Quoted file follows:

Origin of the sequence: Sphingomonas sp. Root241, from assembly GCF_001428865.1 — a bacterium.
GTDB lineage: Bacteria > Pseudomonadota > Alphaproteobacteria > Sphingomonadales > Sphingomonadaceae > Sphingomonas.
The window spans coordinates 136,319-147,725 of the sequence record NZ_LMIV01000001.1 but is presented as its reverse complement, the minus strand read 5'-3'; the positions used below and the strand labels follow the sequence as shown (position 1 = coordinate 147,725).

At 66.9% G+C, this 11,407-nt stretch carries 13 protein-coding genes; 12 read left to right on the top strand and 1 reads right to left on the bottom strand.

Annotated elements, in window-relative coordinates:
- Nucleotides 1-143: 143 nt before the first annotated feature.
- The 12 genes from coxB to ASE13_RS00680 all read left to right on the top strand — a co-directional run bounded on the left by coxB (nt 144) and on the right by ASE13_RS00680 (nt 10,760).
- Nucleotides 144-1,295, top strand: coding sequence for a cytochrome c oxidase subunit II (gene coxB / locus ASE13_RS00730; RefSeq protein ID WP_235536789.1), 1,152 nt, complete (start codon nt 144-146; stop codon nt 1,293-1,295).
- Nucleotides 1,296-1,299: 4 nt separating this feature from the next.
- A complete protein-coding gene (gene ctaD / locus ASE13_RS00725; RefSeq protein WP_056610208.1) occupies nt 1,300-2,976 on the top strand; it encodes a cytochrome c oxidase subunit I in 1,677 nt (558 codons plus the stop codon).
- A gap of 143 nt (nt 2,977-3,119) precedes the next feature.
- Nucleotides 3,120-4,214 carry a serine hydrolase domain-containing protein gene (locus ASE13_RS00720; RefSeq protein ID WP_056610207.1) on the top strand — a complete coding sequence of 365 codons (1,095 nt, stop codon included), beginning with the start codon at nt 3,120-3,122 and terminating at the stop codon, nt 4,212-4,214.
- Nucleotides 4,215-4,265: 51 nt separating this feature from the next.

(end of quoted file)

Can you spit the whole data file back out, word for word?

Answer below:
Origin of the sequence: Sphingomonas sp. Root241, from assembly GCF_001428865.1 — a bacterium.
GTDB lineage: Bacteria > Pseudomonadota > Alphaproteobacteria > Sphingomonadales > Sphingomonadaceae > Sphingomonas.
The window spans coordinates 136,319-147,725 of the sequence record NZ_LMIV01000001.1 but is presented as its reverse complement, the minus strand read 5'-3'; the positions used below and the strand labels follow the sequence as shown (position 1 = coordinate 147,725).

At 66.9% G+C, this 11,407-nt stretch carries 13 protein-coding genes; 12 read left to right on the top strand and 1 reads right to left on the bottom strand.

Annotated elements, in window-relative coordinates:
- Nucleotides 1-143: 143 nt before the first annotated feature.
- The 12 genes from coxB to ASE13_RS00680 all read left to right on the top strand — a co-directional run bounded on the left by coxB (nt 144) and on the right by ASE13_RS00680 (nt 10,760).
- Nucleotides 144-1,295, top strand: coding sequence for a cytochrome c oxidase subunit II (gene coxB / locus ASE13_RS00730; RefSeq protein ID WP_235536789.1), 1,152 nt, complete (start codon nt 144-146; stop codon nt 1,293-1,295).
- Nucleotides 1,296-1,299: 4 nt separating this feature from the next.
- A complete protein-coding gene (gene ctaD / locus ASE13_RS00725; RefSeq protein WP_056610208.1) occupies nt 1,300-2,976 on the top strand; it encodes a cytochrome c oxidase subunit I in 1,677 nt (558 codons plus the stop codon).
- A gap of 143 nt (nt 2,977-3,119) precedes the next feature.
- Nucleotides 3,120-4,214 carry a serine hydrolase domain-containing protein gene (locus ASE13_RS00720; RefSeq protein ID WP_056610207.1) on the top strand — a complete coding sequence of 365 codons (1,095 nt, stop codon included), beginning with the start codon at nt 3,120-3,122 and terminating at the stop codon, nt 4,212-4,214.
- Nucleotides 4,215-4,265: 51 nt separating this feature from the next.